Toilet Paper


Posted on : 3:47 PM | By : Anonymous | In :

The two most popular sections of my book have always been Building a Cabin, and page 210: Toilet Paper. What did people do when they didn't have nice rolls of bleached, tree-pulp paper to clean after using the outhouse, and what do they do now in other countries?

Newspaper: Crumble it in your hands to make it softer.
Paper: Treat it just like newspaper, but you might have to crumble it for longer.
Cloth: Old scraps of cloth cut into squares.
Mullein: Harvest the large velvety leaves of the mullein plant.
Your Hand: In India most people use their left hand, and then wash it.
Sand: Some people dip their damp hand in a jar of sand and scrub a bit with it.
Wisteria: Commonly used as toilet paper, harvested for the leaves.
Persimmon: These tree leaves have been used as toilet paper.
Oak: Oak leaves are also a common toilet paper.
Fig: Fig leaves not only do the job, they cure hemorrhoids.
Straw: A handful of clean straw can easily be put into a composting toilet.
Corn: The corn silk is much softer, but not having that even the ear leaves work.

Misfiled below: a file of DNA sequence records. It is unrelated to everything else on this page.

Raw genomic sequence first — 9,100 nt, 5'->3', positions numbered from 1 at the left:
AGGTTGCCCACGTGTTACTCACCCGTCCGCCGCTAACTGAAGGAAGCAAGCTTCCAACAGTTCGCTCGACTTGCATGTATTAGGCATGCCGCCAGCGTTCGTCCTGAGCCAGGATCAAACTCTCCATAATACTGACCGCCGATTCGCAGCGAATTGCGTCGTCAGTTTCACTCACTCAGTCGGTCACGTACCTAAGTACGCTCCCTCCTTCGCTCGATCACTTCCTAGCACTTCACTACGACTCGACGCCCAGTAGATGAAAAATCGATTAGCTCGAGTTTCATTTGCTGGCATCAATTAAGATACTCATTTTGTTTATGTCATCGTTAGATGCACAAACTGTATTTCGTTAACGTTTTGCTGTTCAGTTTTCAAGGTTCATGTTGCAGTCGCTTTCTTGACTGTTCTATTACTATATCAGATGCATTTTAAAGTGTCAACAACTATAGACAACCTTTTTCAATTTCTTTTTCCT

Comments (1)

I'm considering trying out what is being called "family cloth". Basically, cloths instead of toilet paper. I found a couple of blog posts about it (sorry, can't remember the links). Sounds gross, but you just treat the cloths as you would a cloth diaper, and most people use it just for #1, not for #2. Trying to persuade my husband...he's dead set against using it for #2, still arguing about #1, lol. He did say that if I wanted to do it for myself and the kids, he wouldn't mind. I'll just keep a stack of clean home-sewn flannel squares of cloth folded neatly in a basket near the toilet, and keep a wetbag next to the toilet. Of course, there will still be TP for him and for guests...and we'll probably hide the cloth supplies when guests come to call. ;-)